It seems commonly argued that evolution couldn't have happened in part because it violates the second law of thermodynamics. I really wish that I would stop seeing this. First, the second law has a technical meaning over and above 'systems tend to become more disordered with time'.
The second law of thermodynamics says that the entropy in systems increases with time. What this is is a statistical law about the availability of energy to do to work. Entropy is the change of heat/temperature change, and is defined in terms of the number of states a system can be in for a particular energy. The more states a system can be in with that energy the higher the entropy of the system. Examples include if you were to put a pot of boiling water in the center of the room. Over time the system, the room, will come to thermal equilibrium and the entropy has increased and is in fact maximized. What this means is there are no temperature differentials left which you could use to do mechanical work, say, and there are maximal arrangements that have that same energy. Compare that to the situation in which you had just put the pot of boiling water into the room, at the outset you could have potentially used the differences in temperature between the boiling water and surrounding air to drive some mechanical work. The concept of entropy extends to other systems that don't explicitly involve heat transfer also and may be easier to visualize. Suppose you have a swimming pool of white paint now drop in a bucket of red paint. At the very instant the bucket is dropped in entropy is minimalized, there are few ways of arranging the constituents of the pool to replicate that exact situation- red in one small spot, white everywhere else. Now wait for a while and come back, and the swimming pool is pink. Entropy is maximal, there are lots of ways of arranging the constituents of the swimming pool that will give you the same color.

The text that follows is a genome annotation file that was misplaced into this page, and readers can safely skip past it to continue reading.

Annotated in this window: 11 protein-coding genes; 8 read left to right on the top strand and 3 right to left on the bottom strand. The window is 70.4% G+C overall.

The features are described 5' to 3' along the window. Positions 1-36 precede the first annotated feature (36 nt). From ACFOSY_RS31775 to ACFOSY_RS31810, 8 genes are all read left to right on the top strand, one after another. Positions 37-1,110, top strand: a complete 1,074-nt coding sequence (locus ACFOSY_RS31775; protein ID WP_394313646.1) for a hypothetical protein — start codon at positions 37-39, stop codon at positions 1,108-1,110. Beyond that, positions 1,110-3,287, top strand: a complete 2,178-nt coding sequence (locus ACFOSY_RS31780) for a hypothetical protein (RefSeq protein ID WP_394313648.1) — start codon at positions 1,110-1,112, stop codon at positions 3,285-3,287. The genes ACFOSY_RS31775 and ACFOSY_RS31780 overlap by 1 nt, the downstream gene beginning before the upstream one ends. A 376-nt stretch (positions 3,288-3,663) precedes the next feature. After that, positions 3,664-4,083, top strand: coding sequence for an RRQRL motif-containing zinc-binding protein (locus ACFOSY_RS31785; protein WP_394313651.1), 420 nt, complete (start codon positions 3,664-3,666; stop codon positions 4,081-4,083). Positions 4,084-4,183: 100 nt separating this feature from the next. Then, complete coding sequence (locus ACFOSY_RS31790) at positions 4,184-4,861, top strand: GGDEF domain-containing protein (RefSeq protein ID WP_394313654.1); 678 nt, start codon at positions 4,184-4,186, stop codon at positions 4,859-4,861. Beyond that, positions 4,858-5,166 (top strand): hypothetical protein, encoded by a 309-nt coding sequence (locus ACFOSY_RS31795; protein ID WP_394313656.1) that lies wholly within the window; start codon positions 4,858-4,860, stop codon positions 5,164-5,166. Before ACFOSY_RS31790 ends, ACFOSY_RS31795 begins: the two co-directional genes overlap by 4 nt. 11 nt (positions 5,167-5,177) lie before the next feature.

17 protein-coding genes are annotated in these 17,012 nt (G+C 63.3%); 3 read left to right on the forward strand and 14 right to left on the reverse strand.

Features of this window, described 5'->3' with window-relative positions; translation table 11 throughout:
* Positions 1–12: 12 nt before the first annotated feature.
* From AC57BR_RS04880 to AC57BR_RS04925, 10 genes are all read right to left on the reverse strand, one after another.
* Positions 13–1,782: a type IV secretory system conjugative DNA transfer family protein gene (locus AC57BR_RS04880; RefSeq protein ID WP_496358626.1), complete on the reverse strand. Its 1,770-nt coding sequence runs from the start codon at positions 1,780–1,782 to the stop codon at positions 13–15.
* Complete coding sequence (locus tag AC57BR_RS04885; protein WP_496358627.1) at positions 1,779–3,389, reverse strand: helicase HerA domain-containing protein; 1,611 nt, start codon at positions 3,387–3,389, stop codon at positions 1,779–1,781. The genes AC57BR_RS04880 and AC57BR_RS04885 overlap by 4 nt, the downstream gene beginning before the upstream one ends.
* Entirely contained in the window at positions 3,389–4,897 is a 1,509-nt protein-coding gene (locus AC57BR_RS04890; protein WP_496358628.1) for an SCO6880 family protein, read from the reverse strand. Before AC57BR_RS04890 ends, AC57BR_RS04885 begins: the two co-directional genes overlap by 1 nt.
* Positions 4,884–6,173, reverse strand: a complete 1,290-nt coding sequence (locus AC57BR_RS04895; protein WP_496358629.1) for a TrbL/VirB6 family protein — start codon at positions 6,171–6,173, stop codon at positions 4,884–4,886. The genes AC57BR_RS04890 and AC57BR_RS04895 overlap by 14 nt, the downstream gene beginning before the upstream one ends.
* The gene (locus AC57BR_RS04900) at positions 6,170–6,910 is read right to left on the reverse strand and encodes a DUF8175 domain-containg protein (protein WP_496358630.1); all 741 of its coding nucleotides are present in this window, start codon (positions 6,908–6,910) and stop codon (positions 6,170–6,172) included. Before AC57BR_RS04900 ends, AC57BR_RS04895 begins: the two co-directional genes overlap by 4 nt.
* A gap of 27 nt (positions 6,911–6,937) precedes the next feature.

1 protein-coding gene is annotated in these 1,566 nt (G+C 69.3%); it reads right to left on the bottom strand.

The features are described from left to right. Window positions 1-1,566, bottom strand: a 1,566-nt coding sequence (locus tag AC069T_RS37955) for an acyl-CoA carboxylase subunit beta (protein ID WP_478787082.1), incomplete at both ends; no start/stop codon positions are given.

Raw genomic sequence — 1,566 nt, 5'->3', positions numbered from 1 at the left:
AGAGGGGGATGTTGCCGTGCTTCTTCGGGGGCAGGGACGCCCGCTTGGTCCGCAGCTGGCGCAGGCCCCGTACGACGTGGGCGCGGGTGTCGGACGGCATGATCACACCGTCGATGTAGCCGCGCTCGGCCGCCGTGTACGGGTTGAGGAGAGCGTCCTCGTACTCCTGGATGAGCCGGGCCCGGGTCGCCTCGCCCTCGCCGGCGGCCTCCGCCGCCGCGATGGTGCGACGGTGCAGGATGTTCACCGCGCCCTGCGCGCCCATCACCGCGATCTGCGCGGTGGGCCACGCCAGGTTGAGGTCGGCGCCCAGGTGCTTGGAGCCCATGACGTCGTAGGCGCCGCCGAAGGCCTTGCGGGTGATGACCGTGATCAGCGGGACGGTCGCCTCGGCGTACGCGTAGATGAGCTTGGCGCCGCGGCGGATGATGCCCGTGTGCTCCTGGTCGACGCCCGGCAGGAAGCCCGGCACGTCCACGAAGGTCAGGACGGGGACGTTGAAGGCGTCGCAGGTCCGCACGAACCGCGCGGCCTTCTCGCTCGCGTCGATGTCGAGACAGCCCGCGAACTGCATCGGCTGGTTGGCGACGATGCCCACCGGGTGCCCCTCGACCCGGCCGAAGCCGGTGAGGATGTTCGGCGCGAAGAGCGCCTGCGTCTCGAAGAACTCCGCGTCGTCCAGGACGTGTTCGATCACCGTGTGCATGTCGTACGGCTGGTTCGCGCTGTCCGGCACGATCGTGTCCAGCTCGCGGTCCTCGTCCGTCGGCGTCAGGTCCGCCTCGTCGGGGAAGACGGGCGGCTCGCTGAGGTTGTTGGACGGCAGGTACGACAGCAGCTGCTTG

There are a few things to note about this. The first is, as I stated earlier, this is a statistical rule. In the swimming pool you will have in fact localized regions where there are going to be a few more red paint molecules than white ones, but on the whole they are evenly mixed when the entropy of that system is maximized. It is logically possible that you will come back after seeing the pool pink to have the red re-congregate on its own in some corner, it's just... very very unlikely that would happen.
The second thing to note is that these systems are *left by themselves*. If you were to put a hot plate under the pot of boiling water in the first system (and say, open a window elsewhere) you could continue to push entropy down with time. Likewise with the pool, if you keep draining off paint at one end and feeding in white paint somewhere else, while adding red to a particular spot, you could keep that system from color equilibrium.
So the upshot of all this. The earth, as has been mentioned elsewhere, is not a closed or isolated system. Not only does the surface receive a constant inundation of energy from the sun (hot plate) the core creates heat which heats parts of the ocean, for instance. Such temperature differentials could, in principle, drive chemical reactions. The point is that the first life, for evolution to work, had to have some way of extracting energy out of the system (earth) in order to maintain its low entropy condition, and so long as you have that (i.e. hot plate, new paint) you could in principle according to the laws of thermodynamics have evolution occur.